Jeremy Chan and Iré Hassan-Odukale run what can now be considered one of the capital’s most distinctive places to eat
Jeremy Chan and his Nigerian-born friend and business partner Iré Hassan-Odukale launched Ikoyi in the summer of 2017 just south of Piccadilly Circus.
Named after a district in the Nigerian city Lagos, the foundation for Ikoyi’s menu is a large collection of spices with a focus on sub-Saharan West Africa. Ingredients explored include Grains of Selim, a smoky peppercorn with the scent of eucalyptus, plantains and scotch bonnet chillies, which the restaurant ferments, burns and pickles before using sparingly across its menu. The result is what Ikoyi calls its own spice-based cuisine around British micro-seasonality.
In Chan’s own word, Ikoyi brings “moments of heightened beauty reformulated for others to experience”. It’s esoteric stuff, then. But against all the odds Chan’s cerebral dishes, which focus on flavours many will have never experienced, somehow translate into dishes as accessible as they are delicious.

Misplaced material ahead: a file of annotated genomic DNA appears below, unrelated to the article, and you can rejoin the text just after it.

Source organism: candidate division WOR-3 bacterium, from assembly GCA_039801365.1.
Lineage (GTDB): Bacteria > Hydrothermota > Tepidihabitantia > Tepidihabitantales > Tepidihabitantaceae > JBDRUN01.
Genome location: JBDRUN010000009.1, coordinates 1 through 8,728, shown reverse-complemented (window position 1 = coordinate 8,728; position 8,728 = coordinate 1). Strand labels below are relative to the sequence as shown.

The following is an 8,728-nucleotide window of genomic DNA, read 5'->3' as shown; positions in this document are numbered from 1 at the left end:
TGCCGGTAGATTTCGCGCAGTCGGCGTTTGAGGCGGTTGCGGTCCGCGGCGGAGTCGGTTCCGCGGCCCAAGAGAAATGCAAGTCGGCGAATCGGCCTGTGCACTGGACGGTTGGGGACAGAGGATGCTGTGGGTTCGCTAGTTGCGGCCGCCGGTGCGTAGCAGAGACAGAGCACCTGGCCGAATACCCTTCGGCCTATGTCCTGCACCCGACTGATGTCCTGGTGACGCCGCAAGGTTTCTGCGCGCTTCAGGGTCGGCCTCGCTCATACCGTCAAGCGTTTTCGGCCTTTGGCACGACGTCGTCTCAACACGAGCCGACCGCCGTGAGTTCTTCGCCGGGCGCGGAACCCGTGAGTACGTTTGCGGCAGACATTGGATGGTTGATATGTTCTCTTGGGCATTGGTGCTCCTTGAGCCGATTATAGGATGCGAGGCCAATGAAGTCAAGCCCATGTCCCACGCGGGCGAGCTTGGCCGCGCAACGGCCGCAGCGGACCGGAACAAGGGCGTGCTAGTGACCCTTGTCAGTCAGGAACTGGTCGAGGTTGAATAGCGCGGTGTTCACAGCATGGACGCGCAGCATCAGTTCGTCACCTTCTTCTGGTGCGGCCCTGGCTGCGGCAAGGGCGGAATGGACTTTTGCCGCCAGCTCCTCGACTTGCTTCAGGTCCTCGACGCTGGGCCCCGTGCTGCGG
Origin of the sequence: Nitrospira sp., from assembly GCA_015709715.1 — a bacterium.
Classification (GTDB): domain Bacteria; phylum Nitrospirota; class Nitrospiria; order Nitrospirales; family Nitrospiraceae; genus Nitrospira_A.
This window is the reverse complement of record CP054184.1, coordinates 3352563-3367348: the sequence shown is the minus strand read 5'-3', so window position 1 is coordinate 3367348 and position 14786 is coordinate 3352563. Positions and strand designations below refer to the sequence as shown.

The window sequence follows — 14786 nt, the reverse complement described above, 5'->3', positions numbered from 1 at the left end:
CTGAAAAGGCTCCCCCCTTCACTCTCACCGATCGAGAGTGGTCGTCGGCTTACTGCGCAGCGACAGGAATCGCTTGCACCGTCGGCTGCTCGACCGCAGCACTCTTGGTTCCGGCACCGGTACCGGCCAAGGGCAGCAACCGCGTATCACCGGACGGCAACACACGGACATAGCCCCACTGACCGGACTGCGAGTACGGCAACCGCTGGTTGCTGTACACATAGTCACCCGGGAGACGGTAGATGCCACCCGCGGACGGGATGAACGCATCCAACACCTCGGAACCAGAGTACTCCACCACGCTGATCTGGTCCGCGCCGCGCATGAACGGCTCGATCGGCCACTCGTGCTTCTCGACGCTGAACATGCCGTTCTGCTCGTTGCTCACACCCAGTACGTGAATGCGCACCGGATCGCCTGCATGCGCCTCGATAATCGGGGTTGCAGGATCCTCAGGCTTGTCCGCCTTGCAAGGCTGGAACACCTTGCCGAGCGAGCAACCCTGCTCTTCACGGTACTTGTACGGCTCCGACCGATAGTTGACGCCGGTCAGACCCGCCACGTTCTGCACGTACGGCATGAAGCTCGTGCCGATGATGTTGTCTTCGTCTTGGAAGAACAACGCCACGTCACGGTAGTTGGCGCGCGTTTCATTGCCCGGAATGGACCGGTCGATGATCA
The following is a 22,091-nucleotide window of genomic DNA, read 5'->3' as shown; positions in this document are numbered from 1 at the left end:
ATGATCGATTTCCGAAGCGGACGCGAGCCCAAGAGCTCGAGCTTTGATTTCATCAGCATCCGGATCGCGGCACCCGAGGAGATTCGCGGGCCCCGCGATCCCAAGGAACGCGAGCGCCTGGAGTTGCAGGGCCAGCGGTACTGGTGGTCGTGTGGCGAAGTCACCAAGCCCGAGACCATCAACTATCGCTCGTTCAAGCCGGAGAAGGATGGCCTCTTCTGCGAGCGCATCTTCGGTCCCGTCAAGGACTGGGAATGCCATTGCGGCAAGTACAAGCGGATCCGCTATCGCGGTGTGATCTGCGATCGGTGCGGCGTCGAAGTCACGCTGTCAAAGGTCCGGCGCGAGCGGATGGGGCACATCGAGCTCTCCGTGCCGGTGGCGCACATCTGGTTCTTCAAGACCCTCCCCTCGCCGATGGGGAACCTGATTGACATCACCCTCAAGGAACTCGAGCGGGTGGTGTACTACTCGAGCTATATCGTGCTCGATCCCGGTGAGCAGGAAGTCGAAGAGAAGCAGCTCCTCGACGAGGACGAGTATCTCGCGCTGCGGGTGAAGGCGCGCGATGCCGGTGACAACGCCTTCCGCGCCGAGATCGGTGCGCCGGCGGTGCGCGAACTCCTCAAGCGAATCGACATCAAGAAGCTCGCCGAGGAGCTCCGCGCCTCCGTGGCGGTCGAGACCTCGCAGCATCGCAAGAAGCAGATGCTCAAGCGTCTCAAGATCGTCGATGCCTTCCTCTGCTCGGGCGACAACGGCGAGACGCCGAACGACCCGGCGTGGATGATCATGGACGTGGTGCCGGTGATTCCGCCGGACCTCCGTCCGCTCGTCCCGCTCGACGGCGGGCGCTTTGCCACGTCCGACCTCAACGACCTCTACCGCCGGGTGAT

To eat at Ikoyi requires a leap of faith. Its multi-course £160 dinner tasting menu is served ‘blind’ based on seasonality, but sample dishes include squid, smoked scotch bonnet and fermented rice; plantain caramelised in ginger and kelp; and a blue poppy seed waffle topped with kaluga caviar and truffled angus sirloin. At £60 the lunch tasting menu is more accessibly priced but no less interesting in the flavours it brings.
Ikoyi is located in a central yet somehow out-of-the-way development just south of Piccadilly in a rather uninspiring modern glass box. But don’t let that put you off; this is a restaurant that is far from formulaic.